A little about me

black and white photo of Kelsey with ocean in the background

I'm a UI and UX designer with experience in end-to-end digital product design, from research to branding, mockups to front-end coding. Projects that excite me the most involve distilling information into slick visuals and pleasing micro-interactions.

The backstory

I grew up in Alaska, on an island, in a town wrapped in mossy rainforest on one side and ocean on the other.

As a kid, I spent free time poking at anemones and catching tiny fish in tidepools. I watched the sea lions tousle and humpback whales spout offshore.

At the same time, I loved art. When the Tempera paints came out, I created blobby, smiling sea creatures. When I wasn't at the beach, I meticulously filled in ever more complicated coloring books.

My mind was geared to be a designer, but at the time I wasn't aware of the field of digital product design.

So, I followed my other passion and studied ocean resource management. College and graduate school were rich with natural and social sciences, I had a stint on Capitol hill, and for five years I was a consultant at a small firm, helping conservation groups set strong strategies.

This all made sense on the surface - after all, the natural environment, and especially the ocean, is important to me and I was helping conserve it.

My career in conservation just didn’t feel right.

The undercurrent

Over the years, the reality bubbled up.

While I love the natural environment, I don’t love the work of a traditional environmental professional.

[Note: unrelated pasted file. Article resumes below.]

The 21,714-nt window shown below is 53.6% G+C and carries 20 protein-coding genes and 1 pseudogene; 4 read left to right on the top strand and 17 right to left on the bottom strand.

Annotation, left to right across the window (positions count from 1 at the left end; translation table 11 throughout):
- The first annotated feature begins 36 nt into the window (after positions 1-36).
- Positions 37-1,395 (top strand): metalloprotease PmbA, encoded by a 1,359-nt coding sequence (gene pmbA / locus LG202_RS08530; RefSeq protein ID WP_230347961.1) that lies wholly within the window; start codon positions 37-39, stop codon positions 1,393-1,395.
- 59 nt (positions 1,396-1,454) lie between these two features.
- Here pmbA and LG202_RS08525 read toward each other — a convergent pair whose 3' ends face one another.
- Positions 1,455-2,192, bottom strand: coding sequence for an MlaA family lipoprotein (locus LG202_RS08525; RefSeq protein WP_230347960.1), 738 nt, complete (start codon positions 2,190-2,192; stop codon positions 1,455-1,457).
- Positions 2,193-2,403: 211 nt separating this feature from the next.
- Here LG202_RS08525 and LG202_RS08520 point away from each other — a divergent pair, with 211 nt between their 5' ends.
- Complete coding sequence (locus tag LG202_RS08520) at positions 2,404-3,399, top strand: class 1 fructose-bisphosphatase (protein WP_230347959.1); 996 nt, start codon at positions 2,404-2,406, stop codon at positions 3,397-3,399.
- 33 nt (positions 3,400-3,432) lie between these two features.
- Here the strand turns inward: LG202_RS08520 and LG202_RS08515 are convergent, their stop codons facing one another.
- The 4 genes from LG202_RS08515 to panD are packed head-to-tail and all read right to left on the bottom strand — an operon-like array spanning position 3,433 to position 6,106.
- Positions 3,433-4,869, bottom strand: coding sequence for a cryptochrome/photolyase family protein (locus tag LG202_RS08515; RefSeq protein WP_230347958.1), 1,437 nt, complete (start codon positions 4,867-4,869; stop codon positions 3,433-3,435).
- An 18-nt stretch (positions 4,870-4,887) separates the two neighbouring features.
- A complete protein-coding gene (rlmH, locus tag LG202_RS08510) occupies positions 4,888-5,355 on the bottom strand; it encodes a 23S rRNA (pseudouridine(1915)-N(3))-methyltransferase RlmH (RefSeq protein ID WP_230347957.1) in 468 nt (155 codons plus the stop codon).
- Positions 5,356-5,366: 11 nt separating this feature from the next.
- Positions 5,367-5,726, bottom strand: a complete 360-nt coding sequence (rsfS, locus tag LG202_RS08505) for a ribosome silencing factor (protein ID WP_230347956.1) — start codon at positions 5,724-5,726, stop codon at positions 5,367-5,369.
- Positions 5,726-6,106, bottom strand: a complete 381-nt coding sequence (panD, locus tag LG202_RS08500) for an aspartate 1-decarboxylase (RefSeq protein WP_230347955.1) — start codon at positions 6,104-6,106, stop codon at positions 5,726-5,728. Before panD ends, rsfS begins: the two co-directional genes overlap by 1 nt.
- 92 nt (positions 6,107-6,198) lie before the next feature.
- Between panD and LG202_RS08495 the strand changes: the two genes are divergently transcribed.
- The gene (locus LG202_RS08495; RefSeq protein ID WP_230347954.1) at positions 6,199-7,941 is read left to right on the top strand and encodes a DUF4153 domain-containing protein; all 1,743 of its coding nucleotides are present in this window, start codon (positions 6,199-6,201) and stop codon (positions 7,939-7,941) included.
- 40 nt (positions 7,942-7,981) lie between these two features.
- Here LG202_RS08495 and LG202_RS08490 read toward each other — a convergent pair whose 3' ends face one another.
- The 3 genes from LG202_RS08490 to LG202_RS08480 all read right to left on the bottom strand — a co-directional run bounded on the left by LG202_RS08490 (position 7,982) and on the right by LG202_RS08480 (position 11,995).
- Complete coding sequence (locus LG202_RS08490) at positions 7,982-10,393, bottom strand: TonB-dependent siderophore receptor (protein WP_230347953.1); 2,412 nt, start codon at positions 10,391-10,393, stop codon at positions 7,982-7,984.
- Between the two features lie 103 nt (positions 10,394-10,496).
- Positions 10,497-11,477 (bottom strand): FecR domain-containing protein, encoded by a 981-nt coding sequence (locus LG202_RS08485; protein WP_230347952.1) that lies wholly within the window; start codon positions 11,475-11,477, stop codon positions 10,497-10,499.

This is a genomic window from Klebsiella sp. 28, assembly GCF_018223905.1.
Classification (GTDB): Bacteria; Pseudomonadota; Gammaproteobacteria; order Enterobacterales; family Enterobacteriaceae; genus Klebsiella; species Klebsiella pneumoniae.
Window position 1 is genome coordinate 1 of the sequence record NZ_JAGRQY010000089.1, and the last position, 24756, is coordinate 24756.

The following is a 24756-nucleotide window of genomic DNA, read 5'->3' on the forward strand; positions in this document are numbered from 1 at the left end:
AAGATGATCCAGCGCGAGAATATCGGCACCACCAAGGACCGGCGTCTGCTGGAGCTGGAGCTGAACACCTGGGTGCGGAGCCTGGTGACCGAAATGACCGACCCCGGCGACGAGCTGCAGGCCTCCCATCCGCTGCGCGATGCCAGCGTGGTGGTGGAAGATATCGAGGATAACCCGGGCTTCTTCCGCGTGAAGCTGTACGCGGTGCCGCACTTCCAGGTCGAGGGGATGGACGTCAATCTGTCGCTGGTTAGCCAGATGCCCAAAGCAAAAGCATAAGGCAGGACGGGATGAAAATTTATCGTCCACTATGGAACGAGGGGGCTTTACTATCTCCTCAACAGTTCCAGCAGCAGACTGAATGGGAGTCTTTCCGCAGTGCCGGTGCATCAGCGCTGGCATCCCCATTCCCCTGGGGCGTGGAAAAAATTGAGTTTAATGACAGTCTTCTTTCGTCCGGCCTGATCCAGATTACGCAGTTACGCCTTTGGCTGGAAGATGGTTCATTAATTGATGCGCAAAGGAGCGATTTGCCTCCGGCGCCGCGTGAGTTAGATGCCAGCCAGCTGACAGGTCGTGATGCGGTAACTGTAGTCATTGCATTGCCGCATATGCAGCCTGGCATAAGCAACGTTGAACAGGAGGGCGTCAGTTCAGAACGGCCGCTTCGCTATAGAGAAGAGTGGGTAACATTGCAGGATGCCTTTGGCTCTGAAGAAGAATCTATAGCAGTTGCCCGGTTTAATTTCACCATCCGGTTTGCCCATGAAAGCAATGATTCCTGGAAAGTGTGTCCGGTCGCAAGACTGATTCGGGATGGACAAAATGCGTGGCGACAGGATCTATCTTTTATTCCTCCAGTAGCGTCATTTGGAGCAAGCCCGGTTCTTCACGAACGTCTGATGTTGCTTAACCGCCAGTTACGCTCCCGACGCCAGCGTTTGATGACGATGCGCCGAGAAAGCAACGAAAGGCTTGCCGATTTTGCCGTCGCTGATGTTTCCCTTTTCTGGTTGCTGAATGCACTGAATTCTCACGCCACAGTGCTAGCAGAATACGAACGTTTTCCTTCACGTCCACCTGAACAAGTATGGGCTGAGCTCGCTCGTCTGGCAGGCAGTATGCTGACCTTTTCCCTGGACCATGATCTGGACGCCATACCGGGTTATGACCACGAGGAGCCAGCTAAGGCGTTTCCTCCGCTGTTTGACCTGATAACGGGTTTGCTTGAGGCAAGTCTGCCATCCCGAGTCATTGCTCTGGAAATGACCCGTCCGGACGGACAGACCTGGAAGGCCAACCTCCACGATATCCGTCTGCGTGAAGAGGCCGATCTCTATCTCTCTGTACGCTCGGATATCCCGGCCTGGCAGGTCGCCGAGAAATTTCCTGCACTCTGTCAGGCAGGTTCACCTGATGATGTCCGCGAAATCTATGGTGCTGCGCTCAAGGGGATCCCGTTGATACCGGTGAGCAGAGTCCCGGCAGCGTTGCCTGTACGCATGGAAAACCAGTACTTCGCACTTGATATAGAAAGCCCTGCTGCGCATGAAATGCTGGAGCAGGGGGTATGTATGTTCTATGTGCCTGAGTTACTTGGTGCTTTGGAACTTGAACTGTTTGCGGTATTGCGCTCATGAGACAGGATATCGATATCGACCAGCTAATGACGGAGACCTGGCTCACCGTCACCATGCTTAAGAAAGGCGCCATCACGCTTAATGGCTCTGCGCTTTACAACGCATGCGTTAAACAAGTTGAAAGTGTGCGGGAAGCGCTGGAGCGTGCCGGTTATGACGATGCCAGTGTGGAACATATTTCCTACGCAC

In the office and classroom, what I enjoyed most was problem-solving the best way to convey information visually.

Here’s what was happening under the surface:

At college -- Alongside environmental studies, I completed a minor in art. My favorite assignment was to create a series of miniature pencil drawings. Naturally, I drew a collection of sea creatures. I then expanded the collection and ran a little business selling prints.

In graduate school -- For my group master’s thesis, one of my roles was designer of our public-facing work. You could find me up late adjusting colors, creating custom animations, and geeking out whenever I landed on a data visualization that clicked.

As a consultant -- The most exciting thing was figuring out how to display our research findings with graphs, infographics, and writing. (I also managed to design a few company holiday cards along the way.)

So, I decided to do more of what I like best: design.

I quit my job and entered a digital product design program through Bloc.

“Wow that’s a big change - environmental consultant to designer!”

Yes, you could say that. But there’s more crossover than I expected.

Here are a few of the similarities I’ve found:

Take the research process. As a consultant, I led numerous online surveys and stakeholder interviews, analyzed the data, and drew out key findings to act on. Sounds pretty familiar to a UX research process, right?

Also, working with clients. There’s a lot to be said about delivering for clients, whether internal or external to the company. Designers and consultants both do a lot of this.

And you’ve got to be good at learning on the fly and working cross-functionally. Consultants and designers wear many hats, from researcher to facilitator to liaison.

In the end, the goal of a consultant and a designer is to find a solution to a problem.

We both package the solution in a way that the target audience can understand and use. Designers just get to have more fun making it look and feel good.

Whether for an environmental cause or not, I want to design experiences that make sense, look good, and convey valuable information.
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things I do
when I have the chance

Run in the East Bay hills

Swim in outdoor pools

Backpack in the Sierras

Scuba dive

Invent recipes with farmers market vegetables

Explore a new country - mostly in the southern hemisphere to date

Wait, really?

I have a cat who plays fetch.
“I Love Lucy” has forever been my favorite TV show.
Eons ago I was a competitive jump-roper.